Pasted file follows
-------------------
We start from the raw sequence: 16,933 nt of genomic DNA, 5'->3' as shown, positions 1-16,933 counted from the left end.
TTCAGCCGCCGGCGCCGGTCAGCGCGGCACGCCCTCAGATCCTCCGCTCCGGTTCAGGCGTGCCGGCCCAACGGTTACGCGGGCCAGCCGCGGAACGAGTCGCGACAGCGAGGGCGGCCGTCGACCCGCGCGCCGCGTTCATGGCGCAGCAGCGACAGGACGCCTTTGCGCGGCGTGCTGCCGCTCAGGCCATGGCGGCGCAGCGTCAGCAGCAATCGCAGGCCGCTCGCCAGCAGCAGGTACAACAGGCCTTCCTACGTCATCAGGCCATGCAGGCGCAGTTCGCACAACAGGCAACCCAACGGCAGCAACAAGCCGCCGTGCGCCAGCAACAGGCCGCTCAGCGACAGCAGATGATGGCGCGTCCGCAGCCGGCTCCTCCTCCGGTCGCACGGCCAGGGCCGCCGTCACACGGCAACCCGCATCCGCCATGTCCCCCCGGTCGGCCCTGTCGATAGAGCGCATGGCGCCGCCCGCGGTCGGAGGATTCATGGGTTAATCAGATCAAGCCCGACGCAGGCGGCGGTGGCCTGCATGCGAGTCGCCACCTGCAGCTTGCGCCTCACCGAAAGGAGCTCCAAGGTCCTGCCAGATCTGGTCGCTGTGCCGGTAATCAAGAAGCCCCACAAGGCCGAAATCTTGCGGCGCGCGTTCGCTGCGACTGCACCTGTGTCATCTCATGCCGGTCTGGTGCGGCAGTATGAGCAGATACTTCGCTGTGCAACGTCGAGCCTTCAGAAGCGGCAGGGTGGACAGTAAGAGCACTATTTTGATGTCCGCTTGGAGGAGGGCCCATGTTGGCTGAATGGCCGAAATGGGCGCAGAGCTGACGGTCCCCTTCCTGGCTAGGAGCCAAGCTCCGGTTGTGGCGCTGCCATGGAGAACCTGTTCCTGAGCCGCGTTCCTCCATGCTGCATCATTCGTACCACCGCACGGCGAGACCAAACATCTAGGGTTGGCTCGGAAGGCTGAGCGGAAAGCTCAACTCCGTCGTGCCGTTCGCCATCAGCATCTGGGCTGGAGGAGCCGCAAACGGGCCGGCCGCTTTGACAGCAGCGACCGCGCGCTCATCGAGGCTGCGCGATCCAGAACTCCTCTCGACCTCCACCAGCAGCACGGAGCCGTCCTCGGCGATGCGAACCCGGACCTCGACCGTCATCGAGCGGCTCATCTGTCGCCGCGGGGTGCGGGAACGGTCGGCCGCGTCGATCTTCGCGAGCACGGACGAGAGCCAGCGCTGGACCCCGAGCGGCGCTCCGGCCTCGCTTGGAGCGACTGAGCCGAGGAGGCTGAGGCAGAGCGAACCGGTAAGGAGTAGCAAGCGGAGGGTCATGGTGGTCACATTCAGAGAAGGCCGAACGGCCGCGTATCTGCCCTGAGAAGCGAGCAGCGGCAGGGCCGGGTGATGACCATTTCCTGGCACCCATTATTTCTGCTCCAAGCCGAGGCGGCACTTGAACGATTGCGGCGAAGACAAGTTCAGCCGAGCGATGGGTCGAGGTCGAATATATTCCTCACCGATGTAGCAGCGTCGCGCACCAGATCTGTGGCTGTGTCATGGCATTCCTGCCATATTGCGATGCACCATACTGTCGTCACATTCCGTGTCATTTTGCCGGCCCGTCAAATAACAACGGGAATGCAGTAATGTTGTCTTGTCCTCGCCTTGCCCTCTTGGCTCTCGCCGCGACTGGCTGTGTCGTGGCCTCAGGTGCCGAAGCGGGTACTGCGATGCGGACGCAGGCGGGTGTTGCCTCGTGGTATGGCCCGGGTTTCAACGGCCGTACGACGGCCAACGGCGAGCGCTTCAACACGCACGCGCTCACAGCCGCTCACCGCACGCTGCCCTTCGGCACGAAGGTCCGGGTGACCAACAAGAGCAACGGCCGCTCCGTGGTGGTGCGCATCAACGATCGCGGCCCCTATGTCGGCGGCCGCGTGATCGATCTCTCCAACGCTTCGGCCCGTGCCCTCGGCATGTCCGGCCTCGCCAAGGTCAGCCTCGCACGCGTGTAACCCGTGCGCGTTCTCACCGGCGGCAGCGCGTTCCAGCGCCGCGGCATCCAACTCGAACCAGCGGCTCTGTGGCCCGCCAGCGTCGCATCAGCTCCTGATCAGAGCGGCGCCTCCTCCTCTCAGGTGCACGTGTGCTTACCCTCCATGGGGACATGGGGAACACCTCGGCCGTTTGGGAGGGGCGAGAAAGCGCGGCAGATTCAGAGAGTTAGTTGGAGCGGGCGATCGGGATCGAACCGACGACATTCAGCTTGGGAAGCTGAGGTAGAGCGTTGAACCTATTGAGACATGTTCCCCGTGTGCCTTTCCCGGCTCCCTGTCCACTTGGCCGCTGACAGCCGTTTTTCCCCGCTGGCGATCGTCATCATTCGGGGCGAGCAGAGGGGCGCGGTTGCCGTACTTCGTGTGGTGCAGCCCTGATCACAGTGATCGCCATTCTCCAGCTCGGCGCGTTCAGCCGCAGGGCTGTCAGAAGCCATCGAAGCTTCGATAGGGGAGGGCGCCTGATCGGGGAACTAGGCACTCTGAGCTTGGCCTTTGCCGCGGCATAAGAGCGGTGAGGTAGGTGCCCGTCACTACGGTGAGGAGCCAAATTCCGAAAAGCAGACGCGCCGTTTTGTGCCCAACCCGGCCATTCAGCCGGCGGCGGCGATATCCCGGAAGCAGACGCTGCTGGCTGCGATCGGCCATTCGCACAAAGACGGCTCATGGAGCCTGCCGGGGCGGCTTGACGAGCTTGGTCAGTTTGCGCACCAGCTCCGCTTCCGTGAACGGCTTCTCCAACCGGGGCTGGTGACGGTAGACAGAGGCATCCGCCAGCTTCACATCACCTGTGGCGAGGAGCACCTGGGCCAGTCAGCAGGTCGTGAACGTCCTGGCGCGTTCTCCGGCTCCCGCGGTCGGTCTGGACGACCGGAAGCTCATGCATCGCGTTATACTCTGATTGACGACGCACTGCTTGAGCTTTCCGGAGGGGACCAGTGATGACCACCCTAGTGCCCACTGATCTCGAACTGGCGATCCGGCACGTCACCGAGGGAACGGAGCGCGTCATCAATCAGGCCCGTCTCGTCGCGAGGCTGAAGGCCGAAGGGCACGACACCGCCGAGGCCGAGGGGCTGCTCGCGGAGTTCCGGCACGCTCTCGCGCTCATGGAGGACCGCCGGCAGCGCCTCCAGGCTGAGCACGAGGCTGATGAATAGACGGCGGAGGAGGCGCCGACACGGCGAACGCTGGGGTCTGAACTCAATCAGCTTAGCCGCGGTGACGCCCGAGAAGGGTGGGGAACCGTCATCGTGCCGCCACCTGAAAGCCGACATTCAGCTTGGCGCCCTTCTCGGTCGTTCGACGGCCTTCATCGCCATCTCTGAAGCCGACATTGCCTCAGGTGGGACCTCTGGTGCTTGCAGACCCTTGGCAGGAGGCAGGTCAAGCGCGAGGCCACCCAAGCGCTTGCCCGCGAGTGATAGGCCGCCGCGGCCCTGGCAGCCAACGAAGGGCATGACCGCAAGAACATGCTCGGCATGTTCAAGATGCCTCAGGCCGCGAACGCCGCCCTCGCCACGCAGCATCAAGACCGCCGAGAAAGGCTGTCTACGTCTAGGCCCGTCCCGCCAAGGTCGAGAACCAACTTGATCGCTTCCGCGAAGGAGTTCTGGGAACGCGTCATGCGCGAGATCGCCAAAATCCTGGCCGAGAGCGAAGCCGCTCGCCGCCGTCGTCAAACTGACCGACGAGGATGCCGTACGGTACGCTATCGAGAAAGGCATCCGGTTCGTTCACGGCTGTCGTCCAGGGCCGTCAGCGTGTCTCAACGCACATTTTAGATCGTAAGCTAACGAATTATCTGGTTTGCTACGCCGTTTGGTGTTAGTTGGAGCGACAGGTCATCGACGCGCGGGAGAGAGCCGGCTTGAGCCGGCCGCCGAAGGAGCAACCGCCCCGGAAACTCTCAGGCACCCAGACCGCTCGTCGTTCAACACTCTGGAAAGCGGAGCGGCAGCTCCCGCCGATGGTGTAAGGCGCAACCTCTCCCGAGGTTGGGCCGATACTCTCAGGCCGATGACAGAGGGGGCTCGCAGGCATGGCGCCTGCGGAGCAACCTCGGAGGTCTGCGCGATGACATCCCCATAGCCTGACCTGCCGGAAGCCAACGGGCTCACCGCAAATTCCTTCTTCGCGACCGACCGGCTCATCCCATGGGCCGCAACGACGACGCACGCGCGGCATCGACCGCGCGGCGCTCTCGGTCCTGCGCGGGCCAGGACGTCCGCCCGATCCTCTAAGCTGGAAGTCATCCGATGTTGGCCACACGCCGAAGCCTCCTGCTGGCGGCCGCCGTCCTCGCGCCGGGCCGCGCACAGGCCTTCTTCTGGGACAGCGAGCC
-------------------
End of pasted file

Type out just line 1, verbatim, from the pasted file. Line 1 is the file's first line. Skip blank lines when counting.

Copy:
We start from the raw sequence: 16,933 nt of genomic DNA, 5'->3' as shown, positions 1-16,933 counted from the left end.